December 8, 2010 Leave a comment
I recieved this newsletter from the African Wildlife Foundation last night, it’s really great news for the Mountain gorillas – for a change, so I thought I would share it with you all.
Plus it gives me the chance to show you some of my gorilla paintings / prints
Mountain Gorilla Census Reveals Increase in Population
AWF With the International Gorilla Conservation Programme Celebrates Conservation Win
AWF with our friends and supporters has been eagerly awaiting the results of the latest census of mountain gorillas in the Virunga Massif – and now the numbers are in!
The analysis, conducted in March and April 2010, indicates that there are a total of 480 mountain gorillas (Gorilla beringei beringei) in 36 groups along with 14 solitary silverback males in the Virunga Massif, which includes three contiguous national parks: Parc National des Virunga in DRC, Volcanoes National Park in Rwanda and Mgahinga Gorilla National Park in Uganda. The only other location where mountain gorillas exist is Bwindi Impenetrable National Park in Uganda.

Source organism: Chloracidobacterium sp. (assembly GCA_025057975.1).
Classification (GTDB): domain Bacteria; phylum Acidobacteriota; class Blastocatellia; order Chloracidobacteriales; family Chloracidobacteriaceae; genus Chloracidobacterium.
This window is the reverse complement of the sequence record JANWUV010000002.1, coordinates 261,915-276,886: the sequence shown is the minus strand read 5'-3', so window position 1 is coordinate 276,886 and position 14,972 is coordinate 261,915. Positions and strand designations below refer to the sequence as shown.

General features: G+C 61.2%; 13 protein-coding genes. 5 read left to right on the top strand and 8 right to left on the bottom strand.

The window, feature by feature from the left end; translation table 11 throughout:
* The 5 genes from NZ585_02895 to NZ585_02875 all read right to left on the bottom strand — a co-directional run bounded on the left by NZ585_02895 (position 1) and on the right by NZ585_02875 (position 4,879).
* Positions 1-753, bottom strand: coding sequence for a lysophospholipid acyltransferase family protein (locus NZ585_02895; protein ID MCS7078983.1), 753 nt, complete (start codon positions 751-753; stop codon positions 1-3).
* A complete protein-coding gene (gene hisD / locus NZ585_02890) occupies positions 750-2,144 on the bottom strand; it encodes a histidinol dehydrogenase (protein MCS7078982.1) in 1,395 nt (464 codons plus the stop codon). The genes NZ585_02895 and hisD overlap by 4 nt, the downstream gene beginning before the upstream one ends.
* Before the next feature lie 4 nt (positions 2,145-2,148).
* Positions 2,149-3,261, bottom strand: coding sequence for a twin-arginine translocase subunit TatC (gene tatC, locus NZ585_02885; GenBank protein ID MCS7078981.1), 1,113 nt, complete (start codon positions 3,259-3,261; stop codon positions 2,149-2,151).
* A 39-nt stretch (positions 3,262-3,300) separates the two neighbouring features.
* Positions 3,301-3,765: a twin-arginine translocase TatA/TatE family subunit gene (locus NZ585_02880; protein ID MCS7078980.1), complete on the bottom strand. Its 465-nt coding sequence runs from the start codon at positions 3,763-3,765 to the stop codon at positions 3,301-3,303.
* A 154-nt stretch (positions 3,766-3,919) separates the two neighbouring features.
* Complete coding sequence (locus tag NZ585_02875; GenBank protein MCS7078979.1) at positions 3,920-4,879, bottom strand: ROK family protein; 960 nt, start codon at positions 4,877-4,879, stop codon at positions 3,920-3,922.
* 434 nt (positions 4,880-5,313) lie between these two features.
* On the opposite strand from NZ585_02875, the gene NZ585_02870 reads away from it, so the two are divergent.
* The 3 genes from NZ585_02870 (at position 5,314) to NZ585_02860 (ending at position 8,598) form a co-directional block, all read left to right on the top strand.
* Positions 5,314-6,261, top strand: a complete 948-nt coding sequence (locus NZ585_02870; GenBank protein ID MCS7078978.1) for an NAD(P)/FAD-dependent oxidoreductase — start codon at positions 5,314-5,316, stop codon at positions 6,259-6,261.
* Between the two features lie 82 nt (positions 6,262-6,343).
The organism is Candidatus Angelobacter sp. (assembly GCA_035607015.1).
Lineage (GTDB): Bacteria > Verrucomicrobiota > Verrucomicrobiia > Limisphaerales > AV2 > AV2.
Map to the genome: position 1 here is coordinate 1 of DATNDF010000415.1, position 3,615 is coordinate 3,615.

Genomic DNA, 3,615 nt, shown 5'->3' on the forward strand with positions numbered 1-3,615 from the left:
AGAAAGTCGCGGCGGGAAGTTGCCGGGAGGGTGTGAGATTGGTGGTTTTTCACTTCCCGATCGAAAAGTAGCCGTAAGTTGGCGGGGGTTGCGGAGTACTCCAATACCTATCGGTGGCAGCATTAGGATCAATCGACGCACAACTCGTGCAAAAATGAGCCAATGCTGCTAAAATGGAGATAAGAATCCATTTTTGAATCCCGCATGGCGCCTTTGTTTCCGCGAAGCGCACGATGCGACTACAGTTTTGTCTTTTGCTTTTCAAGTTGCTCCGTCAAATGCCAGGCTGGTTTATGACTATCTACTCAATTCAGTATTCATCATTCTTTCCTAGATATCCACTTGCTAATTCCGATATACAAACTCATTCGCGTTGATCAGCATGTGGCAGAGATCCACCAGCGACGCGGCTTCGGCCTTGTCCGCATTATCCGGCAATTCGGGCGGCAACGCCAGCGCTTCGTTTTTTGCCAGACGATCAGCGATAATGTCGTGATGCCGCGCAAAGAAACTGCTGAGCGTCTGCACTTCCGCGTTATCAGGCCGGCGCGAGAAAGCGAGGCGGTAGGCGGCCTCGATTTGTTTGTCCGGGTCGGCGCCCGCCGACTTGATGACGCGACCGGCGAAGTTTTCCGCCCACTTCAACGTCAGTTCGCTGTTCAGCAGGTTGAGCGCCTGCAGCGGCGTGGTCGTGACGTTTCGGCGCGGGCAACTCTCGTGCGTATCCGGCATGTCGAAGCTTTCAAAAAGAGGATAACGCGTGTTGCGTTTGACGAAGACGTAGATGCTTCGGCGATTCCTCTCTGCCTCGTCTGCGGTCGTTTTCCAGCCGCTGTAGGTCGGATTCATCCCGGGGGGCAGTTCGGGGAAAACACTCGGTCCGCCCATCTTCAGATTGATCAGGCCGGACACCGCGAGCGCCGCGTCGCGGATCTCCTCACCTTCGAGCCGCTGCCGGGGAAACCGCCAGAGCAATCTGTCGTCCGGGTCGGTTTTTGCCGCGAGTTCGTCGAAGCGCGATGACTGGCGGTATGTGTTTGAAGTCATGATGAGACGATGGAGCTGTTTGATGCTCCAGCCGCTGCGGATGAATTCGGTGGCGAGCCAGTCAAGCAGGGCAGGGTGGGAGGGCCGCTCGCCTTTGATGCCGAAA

Along with the 302 mountain gorillas censused in Bwindi in 2006 and four orphaned mountain gorillas in a sanctuary in DRC, this brings the total world population to 786 individuals.
The last census undertaken in the Virunga Massif was in 2003, when the population was estimated at 380 individuals. The current figure represents a 26.3% increase in the population of mountain gorillas in this area over the last seven years, which is a 3.7% annual growth rate. This increase in the population occurred despite the killing of no less than nine mountain gorillas, in four separate incidents, during this time period.
Of the 480 mountain gorillas censused, 352 (73%) were habituated (349 in groups and three solitary males) and 128 were unhabituated (117 in groups and 11 solitary males).
“This population has made an absolutely remarkable recovery from the approximately 250 individuals that existed only three decades ago.
This recovery is due to the relentless collaborative efforts of many organizations and institutions in the Democratic Republic of Congo, Rwanda and Uganda,” stated Dr. Augustin Basabose, Coordinator of Species at the International Gorilla Conservation Programme (IGCP), a coalition of African Wildlife Foundation (AWF), Fauna & Flora International, and the World Wide Fund for Nature.
Read the full release on awf.org
This print is of a Western lowland Gorilla – but I’m going to put it in anyways